The High Court has issued a warrant for the arrest of venture capitalist Julie Meyer after she failed to attend a sentencing hearing following a dispute with the Royal Family’s law firm Farrer & Co.
Meyer, the founder and chief executive of the Swiss investment fund Viva Investment Partners, was handed a six month suspended prison sentence earlier this month over almost £200,000 in unpaid solicitors’ fees.
Meyer was being represented by Farrer & Co – who have previously represented members of the Royal Family – in a court in Malta over a legal dispute regarding unpaid wages.
A court heard Meyer failed to pay Julian Pike, a partner with the London law firm, £197,000 after she claimed she was given a poor standard of service over a period of five months and that she should only have to pay the firm £50,000.
Meyer failed to attend multiple court hearings, suggesting she should be allowed to tune in remotely from her home in Switzerland, and failed to hand over financial documents relating to the case, the court was told.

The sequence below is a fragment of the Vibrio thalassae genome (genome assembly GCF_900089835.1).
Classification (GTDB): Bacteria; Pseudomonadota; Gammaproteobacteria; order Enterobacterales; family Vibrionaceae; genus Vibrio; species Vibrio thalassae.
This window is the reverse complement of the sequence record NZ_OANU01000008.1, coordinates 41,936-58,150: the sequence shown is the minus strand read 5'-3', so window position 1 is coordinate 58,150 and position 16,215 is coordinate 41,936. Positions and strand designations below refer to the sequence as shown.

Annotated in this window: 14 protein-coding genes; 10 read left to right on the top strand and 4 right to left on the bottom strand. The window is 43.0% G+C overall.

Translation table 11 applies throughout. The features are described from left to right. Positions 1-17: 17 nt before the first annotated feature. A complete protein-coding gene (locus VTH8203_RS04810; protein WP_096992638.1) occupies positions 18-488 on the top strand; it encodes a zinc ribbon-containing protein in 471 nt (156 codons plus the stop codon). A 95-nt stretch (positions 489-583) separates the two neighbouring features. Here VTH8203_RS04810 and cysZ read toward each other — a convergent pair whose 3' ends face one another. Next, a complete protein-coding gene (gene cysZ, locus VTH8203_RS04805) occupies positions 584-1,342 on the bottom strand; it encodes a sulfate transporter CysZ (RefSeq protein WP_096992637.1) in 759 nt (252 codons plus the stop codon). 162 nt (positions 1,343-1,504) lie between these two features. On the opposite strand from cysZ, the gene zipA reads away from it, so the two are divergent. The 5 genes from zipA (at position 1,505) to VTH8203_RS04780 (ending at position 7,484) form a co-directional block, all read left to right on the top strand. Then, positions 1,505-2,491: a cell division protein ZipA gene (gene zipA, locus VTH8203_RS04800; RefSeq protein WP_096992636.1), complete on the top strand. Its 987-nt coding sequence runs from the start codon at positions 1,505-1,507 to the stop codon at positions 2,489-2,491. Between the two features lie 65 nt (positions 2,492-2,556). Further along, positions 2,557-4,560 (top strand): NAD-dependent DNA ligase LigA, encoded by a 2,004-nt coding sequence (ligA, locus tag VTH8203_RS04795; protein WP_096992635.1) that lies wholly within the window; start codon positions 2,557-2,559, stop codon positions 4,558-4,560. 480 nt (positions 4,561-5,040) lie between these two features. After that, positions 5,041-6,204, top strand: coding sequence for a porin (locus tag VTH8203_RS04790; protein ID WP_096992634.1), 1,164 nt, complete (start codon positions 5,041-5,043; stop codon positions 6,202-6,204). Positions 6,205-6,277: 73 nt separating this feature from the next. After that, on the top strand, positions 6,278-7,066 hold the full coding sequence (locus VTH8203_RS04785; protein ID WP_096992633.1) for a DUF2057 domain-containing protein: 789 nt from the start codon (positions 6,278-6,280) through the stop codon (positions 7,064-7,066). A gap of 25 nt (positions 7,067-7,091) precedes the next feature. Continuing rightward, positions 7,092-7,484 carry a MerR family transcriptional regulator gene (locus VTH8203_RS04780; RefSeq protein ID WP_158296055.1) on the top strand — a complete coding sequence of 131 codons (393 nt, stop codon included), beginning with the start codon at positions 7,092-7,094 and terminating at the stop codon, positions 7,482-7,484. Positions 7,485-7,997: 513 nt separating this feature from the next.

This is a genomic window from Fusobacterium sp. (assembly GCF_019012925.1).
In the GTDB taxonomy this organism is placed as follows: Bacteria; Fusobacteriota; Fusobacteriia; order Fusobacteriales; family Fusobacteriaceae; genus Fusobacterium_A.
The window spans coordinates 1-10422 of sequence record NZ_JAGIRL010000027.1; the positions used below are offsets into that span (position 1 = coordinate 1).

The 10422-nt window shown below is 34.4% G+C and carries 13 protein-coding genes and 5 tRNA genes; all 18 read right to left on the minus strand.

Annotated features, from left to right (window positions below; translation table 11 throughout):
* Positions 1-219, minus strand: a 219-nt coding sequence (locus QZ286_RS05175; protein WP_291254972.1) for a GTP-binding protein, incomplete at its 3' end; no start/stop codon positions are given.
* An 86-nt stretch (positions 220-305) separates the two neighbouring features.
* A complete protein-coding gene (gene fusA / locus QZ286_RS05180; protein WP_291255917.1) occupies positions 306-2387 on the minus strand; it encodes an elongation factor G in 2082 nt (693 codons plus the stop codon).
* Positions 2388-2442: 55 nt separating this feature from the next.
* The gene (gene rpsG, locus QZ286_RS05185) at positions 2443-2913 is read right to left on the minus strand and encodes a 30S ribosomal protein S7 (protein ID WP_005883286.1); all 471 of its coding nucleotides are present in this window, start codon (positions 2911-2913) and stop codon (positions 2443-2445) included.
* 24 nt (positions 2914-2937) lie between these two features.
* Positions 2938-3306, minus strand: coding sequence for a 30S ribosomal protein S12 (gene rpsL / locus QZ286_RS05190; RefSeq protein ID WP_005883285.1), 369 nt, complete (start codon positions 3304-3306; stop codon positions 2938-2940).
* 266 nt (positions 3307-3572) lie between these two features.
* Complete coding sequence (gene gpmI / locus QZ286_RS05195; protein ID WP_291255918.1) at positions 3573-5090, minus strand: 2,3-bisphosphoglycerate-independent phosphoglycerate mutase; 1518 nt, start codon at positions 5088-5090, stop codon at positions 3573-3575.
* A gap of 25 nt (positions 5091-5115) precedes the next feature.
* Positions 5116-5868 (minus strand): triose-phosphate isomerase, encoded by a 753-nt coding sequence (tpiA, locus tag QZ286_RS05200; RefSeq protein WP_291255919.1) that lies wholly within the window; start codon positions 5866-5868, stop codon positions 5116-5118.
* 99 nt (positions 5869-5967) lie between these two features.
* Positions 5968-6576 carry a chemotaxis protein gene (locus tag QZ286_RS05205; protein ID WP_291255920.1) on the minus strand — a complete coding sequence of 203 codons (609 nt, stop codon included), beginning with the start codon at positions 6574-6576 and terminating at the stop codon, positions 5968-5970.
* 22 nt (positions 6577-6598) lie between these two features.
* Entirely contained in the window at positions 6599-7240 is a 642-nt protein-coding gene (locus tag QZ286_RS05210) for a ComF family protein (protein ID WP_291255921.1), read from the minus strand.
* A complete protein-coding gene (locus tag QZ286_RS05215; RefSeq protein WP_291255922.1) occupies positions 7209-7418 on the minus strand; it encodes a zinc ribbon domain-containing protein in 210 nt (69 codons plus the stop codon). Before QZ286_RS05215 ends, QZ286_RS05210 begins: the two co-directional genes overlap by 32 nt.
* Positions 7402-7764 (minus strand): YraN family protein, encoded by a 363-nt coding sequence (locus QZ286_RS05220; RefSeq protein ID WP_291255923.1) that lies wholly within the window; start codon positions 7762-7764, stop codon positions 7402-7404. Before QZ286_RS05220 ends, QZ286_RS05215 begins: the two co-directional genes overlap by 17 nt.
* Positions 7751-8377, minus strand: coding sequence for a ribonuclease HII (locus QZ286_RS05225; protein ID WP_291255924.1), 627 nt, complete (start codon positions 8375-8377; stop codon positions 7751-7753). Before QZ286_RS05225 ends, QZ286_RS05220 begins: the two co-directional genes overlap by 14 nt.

She was found guilty of contempt of court for failure to hand over the documents and refusing to attend hearings.
After failing to appear for a hearing on February 14, the courts issued a warrant for Meyer’s arrest.
The high-profile businesswoman told City A.M. that handing over financial documents would have been to breach laws in Switzerland, where she currently resides.
She told the newspaper: ‘The disclosure that the UK courts have required of me are not allowed in Switzerland, and we have had very clear Swiss legal advice that we should not comply because we would be breaching Swiss law.’
Meyer had been ordered by the High Court to attend the February 14 hearing in person but when she failed to appear, the warrant for her arrest was issued.
The High Court had previously ruled her medical evidence – conjunctivitis and not being vaccinated against Covid-19 – were not grounds to avoid attending the court hearings in person.
High Court judge Mr Justice Kerr called Meyer ‘cynical’ and a ‘selfish and untrustworthy person’ for breaching the court’s orders.
Meyer told City A.M. that Farrer & Co ‘abused their privileged position as the Queen’s lawyers’ and sent their invoice to the wrong addresses.
She claimed the work included in the invoices was ‘inadequate’.
A spokesman for Farrer & Co told MailOnline the firm declined to comment.